Personal support worker Mark Clancy of London, Ont., was making $16.50 an hour when he started working for Paramed Home Health Care Services in 2018.
In four years, the company has boosted its hourly wage by two dollars.
As part of his job, Clancy, 43, travels to clients’ homes, bathes, clothes and feeds them, administers medicine and changes bandages. It’s not an easy job, but Clancy enjoys the work.
He believes, however, that Paramed, which is owned by long-term care conglomerate Extendicare, seems to be more interested in making money than ensuring the well-being of its clients and employees.
I hear all the time about a shortage of PSWs. There’s no shortage of PSWs out there. They are just at jobs that pay and respect them more.– Mark Clancy, PSW, London, Ont.
“It’s nothing but profit,” said Clancy who gave his notice Friday to leave his position as a steward with the London local of SEIU Healthcare, the union representing Paramed employees.
“They [Paramed] kind of screw about their workers for the profit. It’s hard enough out there making a living with today being the way it is,” he said.
CBC News spoke to Clancy and three other Paramed employees in London who wished to remain anonymous for fear of job repercussions. But the three echoed Clancy’s concerns over wages, hours and gas mileage, and worried the company was sending underqualified staff to do the work of a PSW.
“As a full-timer you expect to work 75 to 80 hours every two weeks and we’re getting shortchanged,” said Clancy who currently works about 60 hours every two weeks. “They are taking hours and clients from their full-time workers to give to new hires or to home support workers (HSWs) who are paid at a lower rate.”
CBC News reached out to Paramed for comment.
In an emailed statement this week, Paramed said: “With the current staffing crisis across the home-care sector, there should be no situations where a staff member is getting less hours than they make available to us.”
Paramed employees use their own vehicles to drive to clients’ homes, and Clancy and the other employees CBC News spoke to had concerns about mileage and how much they’re paid while they’re commuting.
Clancy drives about 430 kilometers every two weeks for his job.
We are actively exploring ways to increase support for caregivers in the field and hope to share updates with our team very soon.”– Paramed spokesperson in emailed statement to CBC News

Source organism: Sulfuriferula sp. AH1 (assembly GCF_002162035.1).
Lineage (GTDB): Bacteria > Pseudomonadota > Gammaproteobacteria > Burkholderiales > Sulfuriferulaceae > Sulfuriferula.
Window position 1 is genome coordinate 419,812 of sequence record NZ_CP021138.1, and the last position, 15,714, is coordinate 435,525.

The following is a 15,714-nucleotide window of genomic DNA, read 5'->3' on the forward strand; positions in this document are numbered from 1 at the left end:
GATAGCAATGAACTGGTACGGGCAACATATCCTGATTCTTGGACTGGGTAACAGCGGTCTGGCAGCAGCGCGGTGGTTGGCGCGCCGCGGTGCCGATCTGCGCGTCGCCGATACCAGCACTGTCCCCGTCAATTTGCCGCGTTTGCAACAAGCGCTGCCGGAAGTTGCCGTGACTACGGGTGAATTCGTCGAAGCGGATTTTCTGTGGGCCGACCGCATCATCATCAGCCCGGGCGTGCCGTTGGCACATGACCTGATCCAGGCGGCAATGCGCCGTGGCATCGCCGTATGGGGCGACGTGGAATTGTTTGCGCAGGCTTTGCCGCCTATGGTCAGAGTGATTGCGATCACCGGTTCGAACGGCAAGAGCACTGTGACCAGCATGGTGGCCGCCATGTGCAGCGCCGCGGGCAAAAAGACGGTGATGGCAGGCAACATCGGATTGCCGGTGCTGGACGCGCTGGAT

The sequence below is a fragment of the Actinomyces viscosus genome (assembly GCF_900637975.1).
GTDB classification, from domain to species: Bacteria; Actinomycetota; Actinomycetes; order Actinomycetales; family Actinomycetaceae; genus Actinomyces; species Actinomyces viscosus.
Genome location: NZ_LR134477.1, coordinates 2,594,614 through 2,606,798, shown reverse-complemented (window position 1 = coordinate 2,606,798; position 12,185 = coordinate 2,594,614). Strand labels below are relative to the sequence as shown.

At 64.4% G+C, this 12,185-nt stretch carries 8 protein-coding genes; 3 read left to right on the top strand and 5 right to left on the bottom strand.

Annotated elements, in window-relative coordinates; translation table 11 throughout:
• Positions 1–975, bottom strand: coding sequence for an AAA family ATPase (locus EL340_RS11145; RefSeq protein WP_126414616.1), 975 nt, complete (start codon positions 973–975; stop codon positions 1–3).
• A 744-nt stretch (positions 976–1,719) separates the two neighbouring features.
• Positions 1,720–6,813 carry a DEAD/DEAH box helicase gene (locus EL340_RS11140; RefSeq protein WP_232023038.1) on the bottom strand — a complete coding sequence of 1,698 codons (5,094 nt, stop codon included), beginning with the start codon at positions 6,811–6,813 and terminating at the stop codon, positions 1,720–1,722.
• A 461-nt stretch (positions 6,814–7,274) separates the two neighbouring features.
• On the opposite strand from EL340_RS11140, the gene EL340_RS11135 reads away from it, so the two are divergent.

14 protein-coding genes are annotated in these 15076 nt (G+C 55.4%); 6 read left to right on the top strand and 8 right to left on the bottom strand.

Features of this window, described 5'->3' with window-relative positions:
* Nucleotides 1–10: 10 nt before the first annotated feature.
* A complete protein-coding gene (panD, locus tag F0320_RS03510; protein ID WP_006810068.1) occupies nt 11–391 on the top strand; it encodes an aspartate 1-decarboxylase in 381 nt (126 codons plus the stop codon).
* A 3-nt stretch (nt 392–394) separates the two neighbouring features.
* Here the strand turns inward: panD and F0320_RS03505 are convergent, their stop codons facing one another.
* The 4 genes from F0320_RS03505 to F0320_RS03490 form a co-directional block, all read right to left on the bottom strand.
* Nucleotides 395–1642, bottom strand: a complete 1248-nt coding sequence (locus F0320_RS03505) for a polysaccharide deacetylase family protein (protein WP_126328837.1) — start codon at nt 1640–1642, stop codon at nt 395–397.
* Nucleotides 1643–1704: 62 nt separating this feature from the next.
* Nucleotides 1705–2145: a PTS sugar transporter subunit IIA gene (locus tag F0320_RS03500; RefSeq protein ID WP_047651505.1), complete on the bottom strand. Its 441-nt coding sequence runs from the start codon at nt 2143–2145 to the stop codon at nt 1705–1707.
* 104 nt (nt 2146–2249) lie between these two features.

“We get paid separate for travel time,” said Clancy, who admitted those terms were negotiated with the union. “We get less than our normal wage. We get minimum wage for when we’re traveling from client to client.”
They also get paid for gas, but the rates have not increased even as fuel prices have skyrocketed.
“When we bring it up, we get told, ‘Your gas was negotiated in contracts and if your vehicle takes too much gas, I suggest you get a better vehicle,'” he said.
Clancy drives a pickup truck.
“I barely can afford to work because of the gas prices.”
In the emailed statement, the Paramed spokesperson responded to concerns about rising gas prices.
“While we provide our staff compensation for both travel time and gas mileage, we know gas prices are on the minds of Canadians across the country,” the email said. “We are actively exploring ways to increase support for caregivers in the field and hope to share updates with our team very soon.”
More oversight necessary
Clancy said Paramed and the union representing employees have been working on a new contact for the London local, but the case has gone to arbitration.
CBC News reached out to Paramed on Friday to get more details about the status of the talks, but had not yet heard back as of late afternoon.
Meanwhile, Clancy said things have come to a boil for many employees.
“I know our company has a very high turnover. People are quitting because they just can’t take it anymore.”
Clancy believes PSWs should be regulated in the same way nurses are by the College of Nurses of Ontario (CNO).
In the spring of 2021, the Ontario government tabled legislation that would establish the Health and Supportive Care Providers Oversight Authority, to regulate individuals providing health and supportive care services, including PSWs.
Since the announcement, there’s been work on putting together an interim board, with a chair and three part-time members in place since March 25, 2022, according to the province’s website. In an email Friday from the Ministry of Health, a spokesperson said the bill received royal assent on June 3, 2021.
CBC News on Friday tried to reach the province to comment on where the proposed legislation stands but hadn’t yet heard back at time of publication.
“I want a body that regulates PSWs that makes sure that we’re getting livable wages,” said Clancy. “The government has kicked in the $3 top-up, which has really helped a lot,” but it’s still not enough, he said.
Paramed in London held a job fair on Friday
During the pandemic, the Ontario government began topping up the pay of PSWs by $3 an hour and has since made that boost permanent, bringing Clancy’s total hourly wages from $18.50 to $21.50.
“I honestly think that any PSW that has a certificate, that is out in the field, should be making a minimum of $25.”
He also wants more oversight about companies such as Paramed.
“I hear all the time about a shortage of PSWs. There’s no shortage of PSWs out there,” said Clancy. “They are just at jobs that pay and respect them more.
“I went to a Tim Hortons one day on my shift and I was talking with one of the workers about being a PSW and they laughed and said, ‘There’s three of us in this Tim Hortons alone that are PSWs,’ but they make more money at Tim Hortons.”
London Morning8:18Homecare concerns of profit over patients